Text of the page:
Your budget for a concrete pool needs to be in excess of $50,000.
NOTE: Prices quoted above were researched in 2012.
Getting started with building your pool
Once you have made the decision on which pool is right for you, there are some steps you then need to take before you sign on the dotted line.
- Shop around for a contractor
- Obtain at least three written quotes
- Make certain that ALL labour and materials are included as well as building permits. A written list of inclusions and exclusions is a must.
- Ask for a list of previous customers and their phone numbers and call a few of them for a reference.
- Don't make a hasty decision. Take your time and don't be pressured into signing a contract.
- Check with the Department of Fair Trading (or the equivalent) in your state (if you are in Australia). You can do an online check of your swimming pool contractor on their website, and they also have a section on things to consider when building a pool. Well worth a visit. Here is a link to the NSW Fair Trading site: Building a Pool: Dept. of Fair Trading, NSW
- Never pay a contractor in cash. Always use a cheque, money order or credit card so you have proof of purchase.
- Investigate what limitations there are to your pool site. If it is close to the building it may need extra structural reinforcing. If the ground is sloping retaining walls may have to be built, and these all need extra care to ensure that they can take the extra strain that a pool will cause.
Solar energy systems for pools
When most people think of solar energy systems, they think of the large crystalline structures that are meant to collect solar energy to convert to solar power. However, there are other uses for solar energy systems. One of the more ingenious uses for this technology is the use of solar energy systems for heating pools. By using solar power to heat your swimming pool you can be sure that your morning swim will always be pleasant, less taxing on the environment and affordable.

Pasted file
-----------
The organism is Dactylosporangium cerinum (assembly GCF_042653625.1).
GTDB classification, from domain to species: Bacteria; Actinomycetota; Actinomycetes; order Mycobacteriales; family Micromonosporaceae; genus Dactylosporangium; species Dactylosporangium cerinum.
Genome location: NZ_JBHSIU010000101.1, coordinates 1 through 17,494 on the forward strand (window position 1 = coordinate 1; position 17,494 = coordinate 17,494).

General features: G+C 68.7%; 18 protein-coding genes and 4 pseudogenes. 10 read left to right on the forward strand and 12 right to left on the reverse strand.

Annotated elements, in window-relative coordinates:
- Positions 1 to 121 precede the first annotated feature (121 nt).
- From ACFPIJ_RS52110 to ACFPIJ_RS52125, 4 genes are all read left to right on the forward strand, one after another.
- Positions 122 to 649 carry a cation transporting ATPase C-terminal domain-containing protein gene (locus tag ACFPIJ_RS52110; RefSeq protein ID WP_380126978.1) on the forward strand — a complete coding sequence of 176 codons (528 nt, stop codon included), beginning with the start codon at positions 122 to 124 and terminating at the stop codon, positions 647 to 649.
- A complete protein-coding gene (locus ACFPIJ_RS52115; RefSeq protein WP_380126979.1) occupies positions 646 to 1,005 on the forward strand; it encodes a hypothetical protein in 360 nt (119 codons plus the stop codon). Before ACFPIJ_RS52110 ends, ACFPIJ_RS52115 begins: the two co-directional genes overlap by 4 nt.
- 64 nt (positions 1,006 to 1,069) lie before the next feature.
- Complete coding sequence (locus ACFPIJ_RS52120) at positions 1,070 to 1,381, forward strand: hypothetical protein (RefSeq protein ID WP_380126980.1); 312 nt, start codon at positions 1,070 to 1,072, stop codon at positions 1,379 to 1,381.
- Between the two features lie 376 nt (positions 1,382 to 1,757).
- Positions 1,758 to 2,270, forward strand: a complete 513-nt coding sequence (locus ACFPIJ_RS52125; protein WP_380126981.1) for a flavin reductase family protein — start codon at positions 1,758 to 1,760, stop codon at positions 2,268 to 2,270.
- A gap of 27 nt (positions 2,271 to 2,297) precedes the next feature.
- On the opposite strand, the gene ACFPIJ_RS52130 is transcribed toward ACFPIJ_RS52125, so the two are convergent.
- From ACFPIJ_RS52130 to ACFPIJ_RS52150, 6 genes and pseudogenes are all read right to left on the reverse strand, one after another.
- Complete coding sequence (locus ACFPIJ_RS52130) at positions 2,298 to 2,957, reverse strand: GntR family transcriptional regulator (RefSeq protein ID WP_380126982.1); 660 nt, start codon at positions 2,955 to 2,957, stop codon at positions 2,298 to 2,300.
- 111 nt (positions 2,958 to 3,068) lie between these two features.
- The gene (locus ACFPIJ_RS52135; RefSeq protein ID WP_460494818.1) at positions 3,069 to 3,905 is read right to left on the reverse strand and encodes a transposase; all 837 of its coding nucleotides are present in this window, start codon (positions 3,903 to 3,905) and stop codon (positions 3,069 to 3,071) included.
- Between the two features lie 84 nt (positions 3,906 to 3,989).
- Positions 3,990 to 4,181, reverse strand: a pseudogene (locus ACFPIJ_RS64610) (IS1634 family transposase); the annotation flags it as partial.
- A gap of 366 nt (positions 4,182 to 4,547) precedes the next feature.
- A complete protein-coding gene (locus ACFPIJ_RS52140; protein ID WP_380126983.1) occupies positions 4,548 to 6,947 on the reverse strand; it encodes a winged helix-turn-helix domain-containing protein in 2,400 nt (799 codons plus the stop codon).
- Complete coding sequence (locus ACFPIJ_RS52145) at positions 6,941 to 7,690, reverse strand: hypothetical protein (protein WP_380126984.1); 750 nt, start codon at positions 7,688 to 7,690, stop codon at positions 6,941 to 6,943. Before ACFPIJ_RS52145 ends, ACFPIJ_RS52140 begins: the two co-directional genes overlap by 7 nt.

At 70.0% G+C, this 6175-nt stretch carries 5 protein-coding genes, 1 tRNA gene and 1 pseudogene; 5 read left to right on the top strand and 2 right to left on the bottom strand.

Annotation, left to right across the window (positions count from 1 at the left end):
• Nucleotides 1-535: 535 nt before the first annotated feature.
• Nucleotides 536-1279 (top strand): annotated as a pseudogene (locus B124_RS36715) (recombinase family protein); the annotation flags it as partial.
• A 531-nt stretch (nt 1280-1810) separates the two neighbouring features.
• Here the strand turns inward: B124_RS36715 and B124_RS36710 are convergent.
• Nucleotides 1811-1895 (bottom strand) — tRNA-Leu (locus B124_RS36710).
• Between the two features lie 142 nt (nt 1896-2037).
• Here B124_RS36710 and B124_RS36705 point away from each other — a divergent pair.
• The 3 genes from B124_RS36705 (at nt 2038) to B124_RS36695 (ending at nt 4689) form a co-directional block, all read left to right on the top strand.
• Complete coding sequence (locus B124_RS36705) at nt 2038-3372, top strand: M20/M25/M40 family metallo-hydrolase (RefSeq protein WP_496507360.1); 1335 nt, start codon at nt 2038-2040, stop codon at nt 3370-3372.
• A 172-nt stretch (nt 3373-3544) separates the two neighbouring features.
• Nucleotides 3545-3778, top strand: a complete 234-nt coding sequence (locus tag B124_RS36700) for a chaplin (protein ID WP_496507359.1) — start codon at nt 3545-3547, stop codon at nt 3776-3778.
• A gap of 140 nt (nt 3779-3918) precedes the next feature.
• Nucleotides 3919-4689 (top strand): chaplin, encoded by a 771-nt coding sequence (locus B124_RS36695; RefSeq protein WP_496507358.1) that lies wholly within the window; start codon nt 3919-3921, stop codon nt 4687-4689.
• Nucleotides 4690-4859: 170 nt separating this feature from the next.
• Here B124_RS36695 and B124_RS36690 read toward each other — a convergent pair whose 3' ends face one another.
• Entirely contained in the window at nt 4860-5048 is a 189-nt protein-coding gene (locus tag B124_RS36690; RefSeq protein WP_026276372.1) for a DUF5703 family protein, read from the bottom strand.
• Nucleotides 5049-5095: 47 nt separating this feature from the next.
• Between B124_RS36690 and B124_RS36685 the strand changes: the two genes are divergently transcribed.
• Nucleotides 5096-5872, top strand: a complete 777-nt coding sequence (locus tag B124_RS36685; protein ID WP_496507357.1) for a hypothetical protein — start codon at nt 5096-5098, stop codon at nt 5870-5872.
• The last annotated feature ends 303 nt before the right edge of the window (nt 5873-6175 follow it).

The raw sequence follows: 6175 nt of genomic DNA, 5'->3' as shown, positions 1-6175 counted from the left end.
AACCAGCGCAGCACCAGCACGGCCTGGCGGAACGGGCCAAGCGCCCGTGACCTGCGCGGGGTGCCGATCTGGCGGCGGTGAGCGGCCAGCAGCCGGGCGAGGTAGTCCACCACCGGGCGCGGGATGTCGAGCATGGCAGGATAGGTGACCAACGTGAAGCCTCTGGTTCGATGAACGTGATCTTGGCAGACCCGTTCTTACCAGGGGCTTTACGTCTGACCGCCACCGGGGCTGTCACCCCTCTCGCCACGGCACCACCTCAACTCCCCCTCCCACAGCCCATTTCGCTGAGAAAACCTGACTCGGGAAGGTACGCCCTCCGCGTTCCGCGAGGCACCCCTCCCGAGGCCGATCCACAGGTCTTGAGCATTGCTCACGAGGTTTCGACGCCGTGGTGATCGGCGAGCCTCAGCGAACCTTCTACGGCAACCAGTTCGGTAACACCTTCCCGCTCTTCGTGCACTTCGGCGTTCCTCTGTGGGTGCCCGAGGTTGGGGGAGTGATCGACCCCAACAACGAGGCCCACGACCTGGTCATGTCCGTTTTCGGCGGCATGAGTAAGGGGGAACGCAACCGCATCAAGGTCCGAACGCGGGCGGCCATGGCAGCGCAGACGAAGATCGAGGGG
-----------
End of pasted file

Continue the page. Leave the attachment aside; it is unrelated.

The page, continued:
Unless you live in a tropical climate where the temperature doesn't drop at night you will need to heat your pool to make it comfortable for year-round swimming. Most people simply to purchase a pool cover, but pool covers only work to limit heat loss they do not heat the water. Gas heaters work well, but the operating costs of a gas heater can really add up. A low initial cost can draw pool owners to gas heating, but the costs over the life of the use of the pool can be large, and will only get larger as energy supplies diminish.
Using a solar energy systems for heating your pool can solve all of the problems mentioned above. Usually, solar energy systems are installed on the roof of your house, where there is the sunlight. Solar energy systems collect heat, which is transmitted to water stored in hoses behind the solar collectors. This warms the water, which is then circulated through the pool. This method of pool heating does cost more, initially, than other heating system, but the solar collectors and other accessories pay for themselves in a few years. If you plan to live in the house for some time, the cost will be a fraction of any other heating system. If you plan to sell the house in the near future, the solar energy system will add to the value of the house since they are considered energy savers over time.
The use of solar energy systems for heating pools is a time tested strategy. If you live in an area where lots of homes you may notice a few homes with pools that have solar energy systems. The only downside to this approach is that the government does not offer any financial incentives for heating your pool with solar. However, given the savings, it really doesn't matter.
Pump (above) and filter (below) images
supplied by Direct Pool Supplies
Swimming pool sanitation
Sanitation involves filtration to remove pollutants, disinfestation to kill infectious organisms, good hygiene to lessen the introduction of contaminants to the pool water, and regular testing and adjusting of PH levels, alkalinity and calcium levels.
The World Health Organisation has published international guidelines for the safety of swimming pools, including standards for minimising microbial and chemical hazards.